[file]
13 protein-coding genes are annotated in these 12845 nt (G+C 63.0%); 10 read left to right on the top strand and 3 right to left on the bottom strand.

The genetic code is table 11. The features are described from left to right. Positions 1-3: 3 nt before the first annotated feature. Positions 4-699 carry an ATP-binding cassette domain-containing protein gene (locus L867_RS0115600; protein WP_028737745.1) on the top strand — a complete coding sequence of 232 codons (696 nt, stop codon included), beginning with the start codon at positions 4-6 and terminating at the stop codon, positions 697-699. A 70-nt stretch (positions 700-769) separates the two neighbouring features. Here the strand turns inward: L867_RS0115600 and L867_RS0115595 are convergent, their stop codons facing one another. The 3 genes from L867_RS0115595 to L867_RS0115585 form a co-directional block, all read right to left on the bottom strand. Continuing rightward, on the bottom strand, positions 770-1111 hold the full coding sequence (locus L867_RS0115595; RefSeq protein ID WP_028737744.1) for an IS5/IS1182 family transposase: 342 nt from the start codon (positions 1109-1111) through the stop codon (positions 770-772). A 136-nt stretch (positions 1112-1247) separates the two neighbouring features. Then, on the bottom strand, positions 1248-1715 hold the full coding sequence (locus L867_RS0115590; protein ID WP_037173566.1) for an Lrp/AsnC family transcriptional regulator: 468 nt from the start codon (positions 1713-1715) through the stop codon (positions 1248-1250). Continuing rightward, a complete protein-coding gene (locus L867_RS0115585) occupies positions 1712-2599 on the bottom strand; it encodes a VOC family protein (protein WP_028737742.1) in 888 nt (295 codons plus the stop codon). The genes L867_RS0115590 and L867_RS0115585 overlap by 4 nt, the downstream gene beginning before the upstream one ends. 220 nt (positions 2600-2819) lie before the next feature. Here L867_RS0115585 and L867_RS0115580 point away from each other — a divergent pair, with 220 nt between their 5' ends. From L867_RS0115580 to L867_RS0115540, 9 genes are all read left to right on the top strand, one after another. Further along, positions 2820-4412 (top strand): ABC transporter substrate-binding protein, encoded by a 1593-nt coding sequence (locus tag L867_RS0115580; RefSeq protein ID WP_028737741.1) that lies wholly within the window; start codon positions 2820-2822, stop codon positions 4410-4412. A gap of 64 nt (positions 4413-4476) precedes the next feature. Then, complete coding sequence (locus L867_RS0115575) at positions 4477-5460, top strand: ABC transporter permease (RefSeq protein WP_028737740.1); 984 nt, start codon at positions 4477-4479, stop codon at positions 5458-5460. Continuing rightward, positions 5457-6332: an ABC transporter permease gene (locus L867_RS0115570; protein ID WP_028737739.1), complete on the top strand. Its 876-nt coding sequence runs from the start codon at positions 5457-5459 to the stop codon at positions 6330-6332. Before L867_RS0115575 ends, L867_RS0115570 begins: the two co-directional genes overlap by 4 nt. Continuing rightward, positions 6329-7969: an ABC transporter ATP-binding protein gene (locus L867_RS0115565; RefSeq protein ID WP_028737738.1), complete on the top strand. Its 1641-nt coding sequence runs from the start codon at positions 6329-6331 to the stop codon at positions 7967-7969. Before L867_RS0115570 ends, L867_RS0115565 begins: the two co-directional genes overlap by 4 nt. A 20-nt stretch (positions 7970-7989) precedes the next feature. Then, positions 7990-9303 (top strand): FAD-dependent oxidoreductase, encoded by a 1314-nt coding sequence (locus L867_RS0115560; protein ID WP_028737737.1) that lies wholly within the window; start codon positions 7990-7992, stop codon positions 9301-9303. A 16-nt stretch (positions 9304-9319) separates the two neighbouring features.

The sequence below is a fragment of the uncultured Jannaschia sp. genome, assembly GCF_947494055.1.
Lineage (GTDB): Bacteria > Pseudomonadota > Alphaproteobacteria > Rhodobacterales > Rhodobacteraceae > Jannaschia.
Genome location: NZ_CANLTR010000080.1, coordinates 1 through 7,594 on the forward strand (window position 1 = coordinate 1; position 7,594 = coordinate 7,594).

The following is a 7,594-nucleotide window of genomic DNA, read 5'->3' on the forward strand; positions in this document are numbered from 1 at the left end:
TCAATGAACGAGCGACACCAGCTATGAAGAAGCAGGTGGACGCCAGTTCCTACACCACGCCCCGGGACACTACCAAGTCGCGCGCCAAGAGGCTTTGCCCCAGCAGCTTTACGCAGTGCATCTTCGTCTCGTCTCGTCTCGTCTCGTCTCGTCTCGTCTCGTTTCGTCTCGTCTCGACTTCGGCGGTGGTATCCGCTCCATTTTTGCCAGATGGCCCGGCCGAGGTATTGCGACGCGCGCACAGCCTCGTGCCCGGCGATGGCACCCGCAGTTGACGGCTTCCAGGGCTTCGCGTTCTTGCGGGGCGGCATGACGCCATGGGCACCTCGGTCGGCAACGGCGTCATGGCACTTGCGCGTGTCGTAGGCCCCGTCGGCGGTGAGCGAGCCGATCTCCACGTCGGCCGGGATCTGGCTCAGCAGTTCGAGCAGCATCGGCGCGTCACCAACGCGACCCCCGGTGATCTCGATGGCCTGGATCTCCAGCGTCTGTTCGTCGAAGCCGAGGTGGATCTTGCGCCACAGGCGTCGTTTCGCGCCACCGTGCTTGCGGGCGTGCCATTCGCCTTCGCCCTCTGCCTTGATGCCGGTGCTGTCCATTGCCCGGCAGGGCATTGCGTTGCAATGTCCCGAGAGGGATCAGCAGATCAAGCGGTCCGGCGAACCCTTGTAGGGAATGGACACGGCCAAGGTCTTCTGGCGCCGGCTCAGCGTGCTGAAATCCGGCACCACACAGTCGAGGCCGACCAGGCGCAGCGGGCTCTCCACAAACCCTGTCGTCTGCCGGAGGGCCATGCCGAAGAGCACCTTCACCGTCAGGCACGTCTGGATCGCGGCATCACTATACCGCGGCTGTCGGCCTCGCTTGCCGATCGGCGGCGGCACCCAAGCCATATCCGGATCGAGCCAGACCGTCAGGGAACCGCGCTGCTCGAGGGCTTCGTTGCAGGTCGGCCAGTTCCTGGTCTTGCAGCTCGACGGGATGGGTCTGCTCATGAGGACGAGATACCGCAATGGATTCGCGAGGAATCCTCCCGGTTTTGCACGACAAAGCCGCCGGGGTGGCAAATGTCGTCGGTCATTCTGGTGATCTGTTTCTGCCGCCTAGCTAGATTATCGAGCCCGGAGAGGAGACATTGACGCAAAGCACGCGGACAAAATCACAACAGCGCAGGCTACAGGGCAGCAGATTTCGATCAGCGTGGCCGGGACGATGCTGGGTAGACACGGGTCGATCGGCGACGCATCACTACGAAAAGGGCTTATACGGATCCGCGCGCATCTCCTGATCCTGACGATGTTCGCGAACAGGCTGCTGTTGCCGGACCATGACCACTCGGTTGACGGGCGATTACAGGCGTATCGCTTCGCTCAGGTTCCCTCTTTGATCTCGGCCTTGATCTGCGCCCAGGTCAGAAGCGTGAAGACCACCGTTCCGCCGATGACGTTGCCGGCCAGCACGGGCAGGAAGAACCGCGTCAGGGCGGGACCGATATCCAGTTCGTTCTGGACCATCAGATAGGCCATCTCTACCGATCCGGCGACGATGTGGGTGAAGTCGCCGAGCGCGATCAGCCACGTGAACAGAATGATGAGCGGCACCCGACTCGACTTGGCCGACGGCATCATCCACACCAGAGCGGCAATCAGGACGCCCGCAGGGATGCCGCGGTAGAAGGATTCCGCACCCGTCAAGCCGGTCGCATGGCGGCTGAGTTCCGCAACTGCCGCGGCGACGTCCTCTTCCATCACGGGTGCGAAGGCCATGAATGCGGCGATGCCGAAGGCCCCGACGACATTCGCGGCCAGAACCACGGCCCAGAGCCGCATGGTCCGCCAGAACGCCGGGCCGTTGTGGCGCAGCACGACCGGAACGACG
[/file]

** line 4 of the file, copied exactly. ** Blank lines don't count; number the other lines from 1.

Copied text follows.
Lineage (GTDB): Bacteria > Pseudomonadota > Alphaproteobacteria > Rhodobacterales > Rhodobacteraceae > Jannaschia.